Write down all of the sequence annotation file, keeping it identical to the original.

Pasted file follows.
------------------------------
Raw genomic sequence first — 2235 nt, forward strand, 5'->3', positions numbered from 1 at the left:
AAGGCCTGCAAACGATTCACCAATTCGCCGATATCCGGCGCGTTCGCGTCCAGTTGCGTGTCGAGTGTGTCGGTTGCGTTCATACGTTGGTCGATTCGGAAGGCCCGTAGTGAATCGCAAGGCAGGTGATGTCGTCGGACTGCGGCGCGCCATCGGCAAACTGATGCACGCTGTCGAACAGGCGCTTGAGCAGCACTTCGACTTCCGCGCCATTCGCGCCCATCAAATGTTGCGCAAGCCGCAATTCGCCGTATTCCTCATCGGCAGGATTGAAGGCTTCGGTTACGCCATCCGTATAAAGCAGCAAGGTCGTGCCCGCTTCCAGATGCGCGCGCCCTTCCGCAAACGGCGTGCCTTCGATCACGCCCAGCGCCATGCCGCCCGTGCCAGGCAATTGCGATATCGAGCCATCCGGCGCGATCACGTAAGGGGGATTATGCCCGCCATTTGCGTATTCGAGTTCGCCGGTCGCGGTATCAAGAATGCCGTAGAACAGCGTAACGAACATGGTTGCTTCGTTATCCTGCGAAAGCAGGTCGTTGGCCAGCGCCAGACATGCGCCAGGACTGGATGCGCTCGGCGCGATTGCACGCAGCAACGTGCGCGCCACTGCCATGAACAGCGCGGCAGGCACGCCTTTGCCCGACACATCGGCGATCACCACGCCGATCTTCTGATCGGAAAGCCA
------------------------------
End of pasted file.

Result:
Raw genomic sequence first — 2235 nt, forward strand, 5'->3', positions numbered from 1 at the left:
AAGGCCTGCAAACGATTCACCAATTCGCCGATATCCGGCGCGTTCGCGTCCAGTTGCGTGTCGAGTGTGTCGGTTGCGTTCATACGTTGGTCGATTCGGAAGGCCCGTAGTGAATCGCAAGGCAGGTGATGTCGTCGGACTGCGGCGCGCCATCGGCAAACTGATGCACGCTGTCGAACAGGCGCTTGAGCAGCACTTCGACTTCCGCGCCATTCGCGCCCATCAAATGTTGCGCAAGCCGCAATTCGCCGTATTCCTCATCGGCAGGATTGAAGGCTTCGGTTACGCCATCCGTATAAAGCAGCAAGGTCGTGCCCGCTTCCAGATGCGCGCGCCCTTCCGCAAACGGCGTGCCTTCGATCACGCCCAGCGCCATGCCGCCCGTGCCAGGCAATTGCGATATCGAGCCATCCGGCGCGATCACGTAAGGGGGATTATGCCCGCCATTTGCGTATTCGAGTTCGCCGGTCGCGGTATCAAGAATGCCGTAGAACAGCGTAACGAACATGGTTGCTTCGTTATCCTGCGAAAGCAGGTCGTTGGCCAGCGCCAGACATGCGCCAGGACTGGATGCGCTCGGCGCGATTGCACGCAGCAACGTGCGCGCCACTGCCATGAACAGCGCGGCAGGCACGCCTTTGCCCGACACATCGGCGATCACCACGCCGATCTTCTGATCGGAAAGCCA